The Design Review Panel is comprised of private sector design professionals – architects, landscape architects, urban designers and engineers – who provide independent, objective advice to city staff aimed at improving matters of design that affect the public realm.

For a copy of any materials from these meetings, please contact:

Paul Farish, Senior Planner
Telephone: 416-392-3529
Email: paul.farish@toronto.ca

The purpose of this review was to update the Panel about the study progress and the built form principles and community infrastructure priorities endorsed in principle by Council in 2016. City staff also presented the components of the built form analysis and emerging built form direction for a few key character areas.

Staff sought the Panel’s advice on the following:

  1. Do you think the character area visions and built form directions provide the appropriate level of clarity while allowing for flexibility and architectural creativity?
  2. Does the emerging built form vision for the Eglinton Greenline area respond appropriately to the Eglinton Greenline open space concept?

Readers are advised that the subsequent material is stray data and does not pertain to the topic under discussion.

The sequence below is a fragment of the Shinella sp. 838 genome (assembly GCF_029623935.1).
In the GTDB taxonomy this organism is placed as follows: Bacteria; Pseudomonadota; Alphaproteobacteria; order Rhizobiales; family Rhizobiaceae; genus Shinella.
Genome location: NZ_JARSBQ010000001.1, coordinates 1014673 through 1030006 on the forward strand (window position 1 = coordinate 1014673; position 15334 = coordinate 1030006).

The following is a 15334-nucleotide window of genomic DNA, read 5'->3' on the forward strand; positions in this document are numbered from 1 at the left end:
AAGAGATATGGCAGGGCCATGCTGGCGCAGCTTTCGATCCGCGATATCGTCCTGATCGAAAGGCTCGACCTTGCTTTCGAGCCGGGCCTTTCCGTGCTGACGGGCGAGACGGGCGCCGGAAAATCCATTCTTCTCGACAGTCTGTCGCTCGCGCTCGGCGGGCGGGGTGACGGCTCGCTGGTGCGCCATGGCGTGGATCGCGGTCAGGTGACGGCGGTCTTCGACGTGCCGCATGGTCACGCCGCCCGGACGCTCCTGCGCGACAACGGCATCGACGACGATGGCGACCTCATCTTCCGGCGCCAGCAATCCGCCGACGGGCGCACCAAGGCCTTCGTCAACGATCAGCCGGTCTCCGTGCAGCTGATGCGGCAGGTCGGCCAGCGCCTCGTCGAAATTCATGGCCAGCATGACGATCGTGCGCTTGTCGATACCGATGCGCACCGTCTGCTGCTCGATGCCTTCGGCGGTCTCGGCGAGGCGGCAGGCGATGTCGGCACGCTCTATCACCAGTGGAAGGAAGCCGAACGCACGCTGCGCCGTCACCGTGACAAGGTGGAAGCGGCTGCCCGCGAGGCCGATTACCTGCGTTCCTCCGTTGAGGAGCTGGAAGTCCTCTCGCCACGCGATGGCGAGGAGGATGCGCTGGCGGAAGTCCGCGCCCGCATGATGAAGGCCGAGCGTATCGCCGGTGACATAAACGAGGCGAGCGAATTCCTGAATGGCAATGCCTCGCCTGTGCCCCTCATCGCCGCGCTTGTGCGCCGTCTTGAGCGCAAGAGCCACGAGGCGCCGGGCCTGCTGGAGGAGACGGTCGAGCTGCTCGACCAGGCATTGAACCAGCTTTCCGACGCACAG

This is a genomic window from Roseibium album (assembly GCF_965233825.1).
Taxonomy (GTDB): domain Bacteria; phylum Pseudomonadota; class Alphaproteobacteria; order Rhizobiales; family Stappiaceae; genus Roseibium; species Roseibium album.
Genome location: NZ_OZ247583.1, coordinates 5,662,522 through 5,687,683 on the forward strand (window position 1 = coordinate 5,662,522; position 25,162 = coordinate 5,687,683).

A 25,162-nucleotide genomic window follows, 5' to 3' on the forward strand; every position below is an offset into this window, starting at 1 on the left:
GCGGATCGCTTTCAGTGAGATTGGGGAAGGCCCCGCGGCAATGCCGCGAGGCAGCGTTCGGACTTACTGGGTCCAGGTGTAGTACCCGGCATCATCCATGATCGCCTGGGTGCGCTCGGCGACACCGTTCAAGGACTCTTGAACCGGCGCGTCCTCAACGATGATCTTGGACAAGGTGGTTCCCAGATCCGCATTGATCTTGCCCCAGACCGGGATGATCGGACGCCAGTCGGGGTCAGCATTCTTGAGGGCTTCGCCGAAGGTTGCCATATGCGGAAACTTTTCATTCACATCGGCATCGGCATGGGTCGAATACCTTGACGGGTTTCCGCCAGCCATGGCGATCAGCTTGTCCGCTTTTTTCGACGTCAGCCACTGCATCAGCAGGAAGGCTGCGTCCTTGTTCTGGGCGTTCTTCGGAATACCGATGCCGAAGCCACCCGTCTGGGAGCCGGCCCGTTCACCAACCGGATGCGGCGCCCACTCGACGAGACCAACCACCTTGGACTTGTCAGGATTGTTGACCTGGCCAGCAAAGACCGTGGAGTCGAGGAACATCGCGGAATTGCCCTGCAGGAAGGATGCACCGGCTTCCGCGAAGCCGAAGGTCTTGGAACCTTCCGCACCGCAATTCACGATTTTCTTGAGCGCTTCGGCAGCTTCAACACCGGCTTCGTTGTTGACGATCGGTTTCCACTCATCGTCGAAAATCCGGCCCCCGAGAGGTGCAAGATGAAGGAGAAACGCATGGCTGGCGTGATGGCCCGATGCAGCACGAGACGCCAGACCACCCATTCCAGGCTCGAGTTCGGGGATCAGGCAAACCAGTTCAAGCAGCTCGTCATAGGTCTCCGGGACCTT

3. Are there any additional built form liveability issues that should be prioritized within this analysis?

City staff outlined the project history, existing and future context, and planning framework. The purpose of this review was to introduce the study to the Panel, describe the study methodology, present key design themes emerging from the area analysis and stakeholder engagement to date and receive comments.

Staff sought the Panel’s advice on the following:

  1. Are there particular issues and built form characteristics at Yonge-Eglinton that they are familiar with that should be integrated into the built form study?
  2. The Midtown in Focus 2014 plan articulated a public realm vision that was simultaneously “dense and urban” and “open and green” and set out a clear public realm framework for achieving this balance. How can this vision be extrapolated to inform built form at Yonge-Eglinton?
  3. What built form tools, including novel policy tools, would be suited to the context of Yonge-Eglinton and should be considered as part of this study?